The proportion of children in the UK with mental issues was found to be 50% higher than it was before the pandemic, that country’s National Health Service reported this week.
According to the Mental Health of Children and Young People in England survey, one in six young people had a condition such as anxiety, depression or loneliness. Three years ago, only one in nine children was classified as probably having a mental disorder.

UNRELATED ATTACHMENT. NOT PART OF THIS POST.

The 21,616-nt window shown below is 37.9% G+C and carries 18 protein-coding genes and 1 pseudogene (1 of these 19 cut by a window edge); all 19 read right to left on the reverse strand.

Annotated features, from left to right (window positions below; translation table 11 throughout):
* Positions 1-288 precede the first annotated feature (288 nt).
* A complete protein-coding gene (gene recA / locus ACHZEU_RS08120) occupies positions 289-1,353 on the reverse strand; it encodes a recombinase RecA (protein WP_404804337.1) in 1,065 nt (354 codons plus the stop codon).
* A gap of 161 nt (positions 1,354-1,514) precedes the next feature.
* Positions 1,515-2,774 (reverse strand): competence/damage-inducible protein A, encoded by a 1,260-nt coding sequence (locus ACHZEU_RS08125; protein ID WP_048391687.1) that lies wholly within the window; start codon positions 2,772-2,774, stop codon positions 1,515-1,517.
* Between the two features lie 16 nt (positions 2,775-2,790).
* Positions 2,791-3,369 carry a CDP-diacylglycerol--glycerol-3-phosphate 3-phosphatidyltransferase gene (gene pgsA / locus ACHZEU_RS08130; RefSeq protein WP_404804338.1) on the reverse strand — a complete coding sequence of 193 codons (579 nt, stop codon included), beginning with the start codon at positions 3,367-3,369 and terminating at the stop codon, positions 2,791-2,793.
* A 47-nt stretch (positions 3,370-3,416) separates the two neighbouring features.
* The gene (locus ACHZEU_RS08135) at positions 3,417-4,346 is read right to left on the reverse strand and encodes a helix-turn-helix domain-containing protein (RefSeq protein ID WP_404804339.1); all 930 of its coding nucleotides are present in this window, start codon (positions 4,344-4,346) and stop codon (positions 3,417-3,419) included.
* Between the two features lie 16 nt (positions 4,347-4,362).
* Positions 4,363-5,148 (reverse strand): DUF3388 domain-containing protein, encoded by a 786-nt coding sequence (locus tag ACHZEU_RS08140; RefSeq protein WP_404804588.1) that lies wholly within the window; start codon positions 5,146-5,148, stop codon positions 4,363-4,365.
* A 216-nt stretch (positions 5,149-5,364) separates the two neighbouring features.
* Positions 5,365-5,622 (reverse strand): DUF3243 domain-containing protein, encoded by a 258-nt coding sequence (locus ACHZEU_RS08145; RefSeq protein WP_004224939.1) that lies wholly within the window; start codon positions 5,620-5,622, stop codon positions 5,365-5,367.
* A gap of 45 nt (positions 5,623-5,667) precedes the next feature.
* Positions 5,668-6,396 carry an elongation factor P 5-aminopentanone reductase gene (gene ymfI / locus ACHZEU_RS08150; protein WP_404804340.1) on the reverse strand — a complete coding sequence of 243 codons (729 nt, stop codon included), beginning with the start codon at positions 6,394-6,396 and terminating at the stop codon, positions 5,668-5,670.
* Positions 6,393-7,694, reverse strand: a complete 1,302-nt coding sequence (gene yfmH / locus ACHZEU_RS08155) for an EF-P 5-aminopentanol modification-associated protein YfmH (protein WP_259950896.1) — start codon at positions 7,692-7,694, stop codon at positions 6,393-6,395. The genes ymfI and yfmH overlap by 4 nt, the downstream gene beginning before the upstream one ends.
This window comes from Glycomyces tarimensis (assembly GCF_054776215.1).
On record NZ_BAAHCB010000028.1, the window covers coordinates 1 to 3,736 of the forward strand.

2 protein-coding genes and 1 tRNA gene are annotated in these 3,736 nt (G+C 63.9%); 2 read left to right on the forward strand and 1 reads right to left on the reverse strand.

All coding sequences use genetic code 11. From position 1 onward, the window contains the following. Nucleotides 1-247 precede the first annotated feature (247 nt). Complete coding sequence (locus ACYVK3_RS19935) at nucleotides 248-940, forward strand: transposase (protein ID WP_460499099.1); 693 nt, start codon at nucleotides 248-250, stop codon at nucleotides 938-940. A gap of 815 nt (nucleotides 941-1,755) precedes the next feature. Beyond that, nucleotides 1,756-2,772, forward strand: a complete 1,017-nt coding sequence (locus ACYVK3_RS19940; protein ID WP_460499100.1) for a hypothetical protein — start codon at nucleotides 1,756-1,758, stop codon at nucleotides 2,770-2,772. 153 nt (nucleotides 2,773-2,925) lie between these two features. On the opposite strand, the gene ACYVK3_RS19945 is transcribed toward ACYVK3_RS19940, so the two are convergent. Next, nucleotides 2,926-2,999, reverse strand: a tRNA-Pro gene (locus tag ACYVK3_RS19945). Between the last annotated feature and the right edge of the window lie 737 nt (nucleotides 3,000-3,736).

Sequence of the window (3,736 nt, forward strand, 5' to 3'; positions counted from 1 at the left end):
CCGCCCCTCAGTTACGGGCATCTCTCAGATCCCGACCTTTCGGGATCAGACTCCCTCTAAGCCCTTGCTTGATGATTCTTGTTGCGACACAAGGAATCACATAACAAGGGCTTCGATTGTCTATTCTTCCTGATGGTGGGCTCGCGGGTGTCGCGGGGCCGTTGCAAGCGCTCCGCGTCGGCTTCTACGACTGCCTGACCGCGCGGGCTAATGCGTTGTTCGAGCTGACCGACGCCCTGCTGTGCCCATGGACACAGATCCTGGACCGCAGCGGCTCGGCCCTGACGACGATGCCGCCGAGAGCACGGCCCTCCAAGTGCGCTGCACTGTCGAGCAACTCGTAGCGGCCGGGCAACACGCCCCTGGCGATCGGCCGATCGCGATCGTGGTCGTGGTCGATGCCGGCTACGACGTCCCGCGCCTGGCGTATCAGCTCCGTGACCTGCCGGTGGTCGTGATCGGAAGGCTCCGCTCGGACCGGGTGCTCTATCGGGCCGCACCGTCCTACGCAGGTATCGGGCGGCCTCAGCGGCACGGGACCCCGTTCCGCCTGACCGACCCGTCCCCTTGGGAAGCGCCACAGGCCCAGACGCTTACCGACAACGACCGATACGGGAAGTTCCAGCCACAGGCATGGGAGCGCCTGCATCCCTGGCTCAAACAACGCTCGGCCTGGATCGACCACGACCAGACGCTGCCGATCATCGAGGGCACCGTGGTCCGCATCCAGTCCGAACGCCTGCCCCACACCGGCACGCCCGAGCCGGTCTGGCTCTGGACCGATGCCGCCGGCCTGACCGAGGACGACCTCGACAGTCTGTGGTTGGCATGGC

Young women were found to the worst affected – a quarter of those aged 17 to 22 identified as having a ‘probable mental disorder’.
Lead author Tamsin Ford, a professor of child and adolescent psychiatry at Cambridge, said the “significant deterioration in children’s mental health” was likely linked to lockdown instituted because of Covid19.
“We do know that loneliness is very toxic, and social isolation is very toxic for mental health.”
“The amount of change that children and parents reported in the survey and our own experiences of the pandemic would suggest very strongly that changes must relate to that,” she said.